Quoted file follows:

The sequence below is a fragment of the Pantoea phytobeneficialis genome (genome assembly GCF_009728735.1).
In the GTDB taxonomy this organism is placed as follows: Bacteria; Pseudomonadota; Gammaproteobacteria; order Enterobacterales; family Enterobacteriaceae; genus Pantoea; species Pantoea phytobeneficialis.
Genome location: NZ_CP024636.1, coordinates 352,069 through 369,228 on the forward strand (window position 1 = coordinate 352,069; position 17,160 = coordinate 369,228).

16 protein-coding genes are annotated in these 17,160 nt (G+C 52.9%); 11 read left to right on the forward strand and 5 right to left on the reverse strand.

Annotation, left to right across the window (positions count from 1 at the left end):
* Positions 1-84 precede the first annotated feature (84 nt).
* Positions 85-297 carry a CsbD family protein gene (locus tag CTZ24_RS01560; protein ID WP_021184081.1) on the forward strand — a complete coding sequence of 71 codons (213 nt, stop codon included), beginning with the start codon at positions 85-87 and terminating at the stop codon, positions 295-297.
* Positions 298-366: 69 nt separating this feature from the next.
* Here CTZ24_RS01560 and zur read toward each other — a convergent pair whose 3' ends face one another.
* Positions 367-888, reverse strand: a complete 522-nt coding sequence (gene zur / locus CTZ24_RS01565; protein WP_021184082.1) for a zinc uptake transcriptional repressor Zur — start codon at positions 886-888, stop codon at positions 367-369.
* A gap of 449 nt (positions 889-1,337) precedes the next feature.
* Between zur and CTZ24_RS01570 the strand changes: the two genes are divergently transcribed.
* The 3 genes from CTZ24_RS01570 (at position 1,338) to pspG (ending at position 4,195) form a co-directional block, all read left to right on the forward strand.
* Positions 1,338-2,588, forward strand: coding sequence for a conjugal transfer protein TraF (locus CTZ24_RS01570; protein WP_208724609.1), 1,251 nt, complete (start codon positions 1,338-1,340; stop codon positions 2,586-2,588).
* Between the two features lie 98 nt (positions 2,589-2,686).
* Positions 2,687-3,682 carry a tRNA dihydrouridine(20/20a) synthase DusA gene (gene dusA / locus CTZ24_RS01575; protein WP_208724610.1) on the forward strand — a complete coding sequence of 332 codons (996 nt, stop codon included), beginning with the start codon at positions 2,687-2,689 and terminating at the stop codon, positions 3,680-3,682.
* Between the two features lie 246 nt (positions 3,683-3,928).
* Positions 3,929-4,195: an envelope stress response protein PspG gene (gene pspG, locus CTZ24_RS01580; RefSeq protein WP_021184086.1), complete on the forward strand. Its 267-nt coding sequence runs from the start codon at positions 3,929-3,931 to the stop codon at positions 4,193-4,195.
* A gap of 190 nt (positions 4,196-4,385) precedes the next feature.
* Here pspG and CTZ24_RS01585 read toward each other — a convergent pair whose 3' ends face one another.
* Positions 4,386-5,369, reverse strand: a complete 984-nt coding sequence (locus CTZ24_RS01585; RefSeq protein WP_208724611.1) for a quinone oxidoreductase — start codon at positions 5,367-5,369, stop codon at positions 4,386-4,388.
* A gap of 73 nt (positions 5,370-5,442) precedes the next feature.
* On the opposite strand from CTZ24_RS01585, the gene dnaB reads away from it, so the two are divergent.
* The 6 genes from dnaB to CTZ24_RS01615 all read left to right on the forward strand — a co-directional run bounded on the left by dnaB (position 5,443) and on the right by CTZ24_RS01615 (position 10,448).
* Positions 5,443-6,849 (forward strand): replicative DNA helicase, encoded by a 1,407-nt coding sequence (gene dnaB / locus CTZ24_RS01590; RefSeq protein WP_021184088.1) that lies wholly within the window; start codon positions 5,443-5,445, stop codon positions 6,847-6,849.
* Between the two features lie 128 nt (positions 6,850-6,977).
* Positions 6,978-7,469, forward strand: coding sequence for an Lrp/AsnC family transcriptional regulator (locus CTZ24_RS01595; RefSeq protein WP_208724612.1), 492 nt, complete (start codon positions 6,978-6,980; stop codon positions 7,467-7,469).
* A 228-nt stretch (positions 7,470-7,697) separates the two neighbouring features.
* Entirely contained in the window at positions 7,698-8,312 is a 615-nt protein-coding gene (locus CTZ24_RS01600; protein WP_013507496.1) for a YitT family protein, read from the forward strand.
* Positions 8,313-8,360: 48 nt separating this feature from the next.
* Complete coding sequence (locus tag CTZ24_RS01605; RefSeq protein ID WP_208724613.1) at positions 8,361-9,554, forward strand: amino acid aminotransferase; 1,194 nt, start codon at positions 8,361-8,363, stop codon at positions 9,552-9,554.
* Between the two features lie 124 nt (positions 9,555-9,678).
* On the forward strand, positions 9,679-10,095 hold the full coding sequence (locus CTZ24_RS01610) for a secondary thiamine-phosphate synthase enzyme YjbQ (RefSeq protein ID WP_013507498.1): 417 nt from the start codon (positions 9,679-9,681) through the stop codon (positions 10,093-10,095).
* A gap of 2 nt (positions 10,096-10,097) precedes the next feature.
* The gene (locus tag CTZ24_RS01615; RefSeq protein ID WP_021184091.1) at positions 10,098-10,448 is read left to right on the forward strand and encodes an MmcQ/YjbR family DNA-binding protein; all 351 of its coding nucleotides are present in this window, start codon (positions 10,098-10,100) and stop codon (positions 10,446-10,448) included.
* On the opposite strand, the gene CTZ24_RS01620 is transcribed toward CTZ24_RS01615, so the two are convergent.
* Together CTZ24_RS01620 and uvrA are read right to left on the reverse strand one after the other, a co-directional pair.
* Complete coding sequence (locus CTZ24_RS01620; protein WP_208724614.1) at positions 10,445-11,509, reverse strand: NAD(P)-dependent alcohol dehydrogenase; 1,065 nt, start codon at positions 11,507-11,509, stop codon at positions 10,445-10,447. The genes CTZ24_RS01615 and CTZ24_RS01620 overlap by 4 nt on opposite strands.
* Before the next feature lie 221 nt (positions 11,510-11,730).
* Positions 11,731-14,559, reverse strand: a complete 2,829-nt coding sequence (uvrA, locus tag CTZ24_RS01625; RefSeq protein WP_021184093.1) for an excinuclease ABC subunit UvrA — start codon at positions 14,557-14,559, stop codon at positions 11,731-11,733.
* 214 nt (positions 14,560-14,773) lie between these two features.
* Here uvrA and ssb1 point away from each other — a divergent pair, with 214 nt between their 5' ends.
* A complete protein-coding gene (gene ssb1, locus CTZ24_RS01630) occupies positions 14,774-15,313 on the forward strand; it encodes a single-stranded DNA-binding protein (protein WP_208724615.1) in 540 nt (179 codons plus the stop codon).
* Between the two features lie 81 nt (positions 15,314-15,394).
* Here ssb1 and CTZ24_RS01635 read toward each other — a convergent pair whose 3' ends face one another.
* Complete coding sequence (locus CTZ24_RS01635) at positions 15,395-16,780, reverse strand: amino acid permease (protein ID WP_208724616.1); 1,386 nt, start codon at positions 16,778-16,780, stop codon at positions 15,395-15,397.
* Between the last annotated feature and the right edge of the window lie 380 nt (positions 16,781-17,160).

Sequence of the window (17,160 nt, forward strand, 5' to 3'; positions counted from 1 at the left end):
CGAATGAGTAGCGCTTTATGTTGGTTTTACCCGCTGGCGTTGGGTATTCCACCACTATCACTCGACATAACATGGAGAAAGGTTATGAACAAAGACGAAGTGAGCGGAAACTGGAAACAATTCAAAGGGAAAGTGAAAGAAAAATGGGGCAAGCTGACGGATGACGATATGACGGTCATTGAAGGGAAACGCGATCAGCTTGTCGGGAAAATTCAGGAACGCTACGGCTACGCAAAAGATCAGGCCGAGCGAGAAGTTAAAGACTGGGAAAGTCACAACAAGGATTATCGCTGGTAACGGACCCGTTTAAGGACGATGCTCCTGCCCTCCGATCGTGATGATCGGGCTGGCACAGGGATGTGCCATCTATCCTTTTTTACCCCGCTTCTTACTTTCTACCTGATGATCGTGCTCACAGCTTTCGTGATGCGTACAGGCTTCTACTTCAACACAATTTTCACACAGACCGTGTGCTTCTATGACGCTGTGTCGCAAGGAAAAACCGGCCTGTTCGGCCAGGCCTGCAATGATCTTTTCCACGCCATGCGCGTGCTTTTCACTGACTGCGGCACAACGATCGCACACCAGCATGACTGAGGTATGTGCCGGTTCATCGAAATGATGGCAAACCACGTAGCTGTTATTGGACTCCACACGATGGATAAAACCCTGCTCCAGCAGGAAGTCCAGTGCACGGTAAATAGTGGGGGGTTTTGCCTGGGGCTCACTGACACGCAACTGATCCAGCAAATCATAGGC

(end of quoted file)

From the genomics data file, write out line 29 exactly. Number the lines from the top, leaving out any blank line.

* Entirely contained in the window at positions 7,698-8,312 is a 615-nt protein-coding gene (locus CTZ24_RS01600; protein WP_013507496.1) for a YitT family protein, read from the forward strand.